Mass and Momentum Conservation for Fluid Simulation

[pdf]  [video]

Lentine, M., Aanjaneya, M., and Fedkiw, R.
ACM SIGGRAPH/Eurographics Symposium on Computer Animation (SCA) (2011).

Momentum conservation has long been used as a design principle for solid simulation (e.g. collisions between rigid bodies, mass-spring elastic and damping forces, etc.), yet it has not been widely used for fluid simulation. In fact, semi-Lagrangian advection does not conserve momentum, but is still regularly used as a bread and butter method for fluid simulation. In this paper, we propose a modification to the semi-Lagrangian method in order to make it fully conserve momentum. While methods of this type have been proposed earlier in the computational physics literature, they are not necessarily appropriate for coarse grids, large time steps or inviscid flows, all of which are common in graphics applications. In addition, we show that the commonly used vorticity confinement turbulence model can be modified to exactly conserve momentum as well. We provide a number of examples that illustrate the benefits of this new approach, both in conserving fluid momentum and passively advected scalars such as smoke density. In particular, we show that our new method is amenable to efficient smoke simulation with one time step per frame, whereas the traditional non-conservative semi-Lagrangian method experiences serious artifacts when run with these large time steps, especially when object interaction is considered.

An Unconditionally Stable Fully Conservative Semi-Lagrangian Method


Lentine, M., Gretarsson, J., and Fedkiw, R.
Journal of Computational Physics 230, 2857-2879 (2011).

Semi-Lagrangian methods have been around for some time, dating back at least to [3]. Researchers have worked to increase their accuracy, and these schemes have gained newfound interest with the recent widespread use of adaptive grids where the CFL-based time step restriction of the smallest cell can be overwhelming. Since these schemes are based on characteristic tracing and interpolation, they do not readily lend themselves to a fully conservative implementation. However, we propose a novel technique that applies a conservative limiter to the typical semi-Lagrangian interpolation step in order to guarantee that the amount of the conservative quantity does not increase during this advection. In addition, we propose a new second step that forward advects any of the conserved quantity that was not accounted for in the typical semi-Lagrangian advection. We show that this new scheme can be used to conserve both mass and momentum for incompressible flows. For incompressible flows, we further explore properly conserving kinetic energy during the advection step, but note that the divergence free projection results in a velocity field which is inconsistent with conservation of kinetic energy (even for inviscid flows where it should be conserved). For compressible flows, we rely on a recently proposed splitting technique that eliminates the acoustic CFL time step restriction via an incompressible-style pressure solve. Then our new method can be applied to conservatively advect mass, momentum and total energy in order to exactly conserve these quantities, and remove the remaining time step restriction based on fluid velocity that the original scheme still had.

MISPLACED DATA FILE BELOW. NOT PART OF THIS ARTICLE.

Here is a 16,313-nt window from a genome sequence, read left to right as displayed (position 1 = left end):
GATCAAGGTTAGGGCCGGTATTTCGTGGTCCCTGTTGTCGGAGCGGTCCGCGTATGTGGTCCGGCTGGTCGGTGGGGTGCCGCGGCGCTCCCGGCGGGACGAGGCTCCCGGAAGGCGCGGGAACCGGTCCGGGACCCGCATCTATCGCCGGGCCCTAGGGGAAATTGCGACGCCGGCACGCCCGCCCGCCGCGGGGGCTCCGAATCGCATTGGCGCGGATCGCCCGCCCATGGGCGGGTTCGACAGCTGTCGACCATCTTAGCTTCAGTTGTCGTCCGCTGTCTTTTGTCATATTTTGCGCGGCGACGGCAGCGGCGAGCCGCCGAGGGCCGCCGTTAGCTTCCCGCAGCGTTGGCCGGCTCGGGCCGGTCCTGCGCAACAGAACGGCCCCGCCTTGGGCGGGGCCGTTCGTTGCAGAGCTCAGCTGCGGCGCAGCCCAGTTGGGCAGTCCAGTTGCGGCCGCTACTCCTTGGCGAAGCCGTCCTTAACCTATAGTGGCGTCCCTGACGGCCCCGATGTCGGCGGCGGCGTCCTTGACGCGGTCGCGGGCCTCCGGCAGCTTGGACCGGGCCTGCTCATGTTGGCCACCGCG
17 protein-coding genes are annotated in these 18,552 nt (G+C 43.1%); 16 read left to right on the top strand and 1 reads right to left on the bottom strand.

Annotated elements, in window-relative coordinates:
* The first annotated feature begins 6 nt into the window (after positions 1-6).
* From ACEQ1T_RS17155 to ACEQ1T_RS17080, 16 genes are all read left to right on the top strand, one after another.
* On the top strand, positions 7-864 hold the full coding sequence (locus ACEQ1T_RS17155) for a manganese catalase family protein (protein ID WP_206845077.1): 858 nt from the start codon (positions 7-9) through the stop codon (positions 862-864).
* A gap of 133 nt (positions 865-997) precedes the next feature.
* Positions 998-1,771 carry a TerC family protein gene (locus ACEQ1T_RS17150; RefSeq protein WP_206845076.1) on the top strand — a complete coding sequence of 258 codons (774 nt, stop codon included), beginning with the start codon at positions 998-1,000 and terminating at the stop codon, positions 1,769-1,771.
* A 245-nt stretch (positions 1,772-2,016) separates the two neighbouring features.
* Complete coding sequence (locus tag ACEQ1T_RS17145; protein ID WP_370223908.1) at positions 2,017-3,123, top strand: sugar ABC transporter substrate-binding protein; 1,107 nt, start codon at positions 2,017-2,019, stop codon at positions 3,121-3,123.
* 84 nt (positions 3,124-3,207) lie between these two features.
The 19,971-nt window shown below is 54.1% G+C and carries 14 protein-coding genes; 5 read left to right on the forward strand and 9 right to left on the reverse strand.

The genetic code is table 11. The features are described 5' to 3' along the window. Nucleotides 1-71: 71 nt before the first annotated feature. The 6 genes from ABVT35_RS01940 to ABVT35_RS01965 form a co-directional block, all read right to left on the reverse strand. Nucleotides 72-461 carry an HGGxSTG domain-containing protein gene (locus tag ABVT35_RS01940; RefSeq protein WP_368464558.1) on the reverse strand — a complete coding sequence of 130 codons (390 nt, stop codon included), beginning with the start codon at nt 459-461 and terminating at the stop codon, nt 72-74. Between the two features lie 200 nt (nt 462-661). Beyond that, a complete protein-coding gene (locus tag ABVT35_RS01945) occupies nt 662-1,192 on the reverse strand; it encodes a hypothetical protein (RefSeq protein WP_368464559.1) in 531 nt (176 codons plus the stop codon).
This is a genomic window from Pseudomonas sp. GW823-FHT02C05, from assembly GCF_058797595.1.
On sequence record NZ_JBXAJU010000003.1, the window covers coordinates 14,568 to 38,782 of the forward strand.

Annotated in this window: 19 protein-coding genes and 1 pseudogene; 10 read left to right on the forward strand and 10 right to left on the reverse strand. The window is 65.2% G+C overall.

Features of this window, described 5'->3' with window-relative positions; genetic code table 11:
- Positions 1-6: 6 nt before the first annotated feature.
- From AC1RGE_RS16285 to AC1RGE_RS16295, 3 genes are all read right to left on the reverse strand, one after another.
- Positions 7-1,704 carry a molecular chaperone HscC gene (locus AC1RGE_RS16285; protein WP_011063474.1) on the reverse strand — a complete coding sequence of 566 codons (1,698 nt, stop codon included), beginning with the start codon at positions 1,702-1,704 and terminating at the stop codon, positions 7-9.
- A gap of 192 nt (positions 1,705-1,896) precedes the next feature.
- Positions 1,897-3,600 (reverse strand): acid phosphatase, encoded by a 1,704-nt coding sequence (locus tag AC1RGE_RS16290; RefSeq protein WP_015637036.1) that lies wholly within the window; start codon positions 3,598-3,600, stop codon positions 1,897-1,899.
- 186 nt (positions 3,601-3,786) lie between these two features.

Creature Control in a Fluid Environment

[pdf]  [video]

Lentine, M., Gretarsson, J., Schroeder, C., Robinson-Mosher, A., and Fedkiw, R.
IEEE TVCG 17, 682-693 (2011).